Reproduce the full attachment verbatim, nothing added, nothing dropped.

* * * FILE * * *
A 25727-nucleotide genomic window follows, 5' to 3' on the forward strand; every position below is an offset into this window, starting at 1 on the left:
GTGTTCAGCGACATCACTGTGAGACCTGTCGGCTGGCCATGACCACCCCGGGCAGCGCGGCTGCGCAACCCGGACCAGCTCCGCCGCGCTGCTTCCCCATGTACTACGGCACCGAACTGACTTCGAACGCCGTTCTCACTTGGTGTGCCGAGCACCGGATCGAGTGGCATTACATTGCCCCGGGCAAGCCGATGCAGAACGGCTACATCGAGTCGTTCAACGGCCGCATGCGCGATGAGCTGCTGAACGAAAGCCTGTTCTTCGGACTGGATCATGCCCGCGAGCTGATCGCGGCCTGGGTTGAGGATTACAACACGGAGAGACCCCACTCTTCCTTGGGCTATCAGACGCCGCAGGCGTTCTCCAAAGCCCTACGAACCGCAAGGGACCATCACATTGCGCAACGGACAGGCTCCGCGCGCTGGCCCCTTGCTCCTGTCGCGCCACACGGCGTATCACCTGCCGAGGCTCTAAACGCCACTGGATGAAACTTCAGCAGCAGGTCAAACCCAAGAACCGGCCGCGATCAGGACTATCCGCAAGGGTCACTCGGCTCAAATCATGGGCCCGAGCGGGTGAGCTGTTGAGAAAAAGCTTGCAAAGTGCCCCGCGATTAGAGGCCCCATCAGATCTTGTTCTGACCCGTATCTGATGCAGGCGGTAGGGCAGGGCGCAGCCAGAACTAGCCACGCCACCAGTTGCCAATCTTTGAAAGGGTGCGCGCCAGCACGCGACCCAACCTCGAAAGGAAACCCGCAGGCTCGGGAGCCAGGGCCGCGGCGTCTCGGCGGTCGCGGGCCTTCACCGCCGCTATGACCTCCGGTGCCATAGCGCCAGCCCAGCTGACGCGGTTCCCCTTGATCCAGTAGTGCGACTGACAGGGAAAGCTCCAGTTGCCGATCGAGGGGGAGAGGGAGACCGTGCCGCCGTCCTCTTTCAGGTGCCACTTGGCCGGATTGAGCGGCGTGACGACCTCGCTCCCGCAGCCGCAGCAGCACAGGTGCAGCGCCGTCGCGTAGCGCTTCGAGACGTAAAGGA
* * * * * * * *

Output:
A 25727-nucleotide genomic window follows, 5' to 3' on the forward strand; every position below is an offset into this window, starting at 1 on the left:
GTGTTCAGCGACATCACTGTGAGACCTGTCGGCTGGCCATGACCACCCCGGGCAGCGCGGCTGCGCAACCCGGACCAGCTCCGCCGCGCTGCTTCCCCATGTACTACGGCACCGAACTGACTTCGAACGCCGTTCTCACTTGGTGTGCCGAGCACCGGATCGAGTGGCATTACATTGCCCCGGGCAAGCCGATGCAGAACGGCTACATCGAGTCGTTCAACGGCCGCATGCGCGATGAGCTGCTGAACGAAAGCCTGTTCTTCGGACTGGATCATGCCCGCGAGCTGATCGCGGCCTGGGTTGAGGATTACAACACGGAGAGACCCCACTCTTCCTTGGGCTATCAGACGCCGCAGGCGTTCTCCAAAGCCCTACGAACCGCAAGGGACCATCACATTGCGCAACGGACAGGCTCCGCGCGCTGGCCCCTTGCTCCTGTCGCGCCACACGGCGTATCACCTGCCGAGGCTCTAAACGCCACTGGATGAAACTTCAGCAGCAGGTCAAACCCAAGAACCGGCCGCGATCAGGACTATCCGCAAGGGTCACTCGGCTCAAATCATGGGCCCGAGCGGGTGAGCTGTTGAGAAAAAGCTTGCAAAGTGCCCCGCGATTAGAGGCCCCATCAGATCTTGTTCTGACCCGTATCTGATGCAGGCGGTAGGGCAGGGCGCAGCCAGAACTAGCCACGCCACCAGTTGCCAATCTTTGAAAGGGTGCGCGCCAGCACGCGACCCAACCTCGAAAGGAAACCCGCAGGCTCGGGAGCCAGGGCCGCGGCGTCTCGGCGGTCGCGGGCCTTCACCGCCGCTATGACCTCCGGTGCCATAGCGCCAGCCCAGCTGACGCGGTTCCCCTTGATCCAGTAGTGCGACTGACAGGGAAAGCTCCAGTTGCCGATCGAGGGGGAGAGGGAGACCGTGCCGCCGTCCTCTTTCAGGTGCCACTTGGCCGGATTGAGCGGCGTGACGACCTCGCTCCCGCAGCCGCAGCAGCACAGGTGCAGCGCCGTCGCGTAGCGCTTCGAGACGTAAAGGA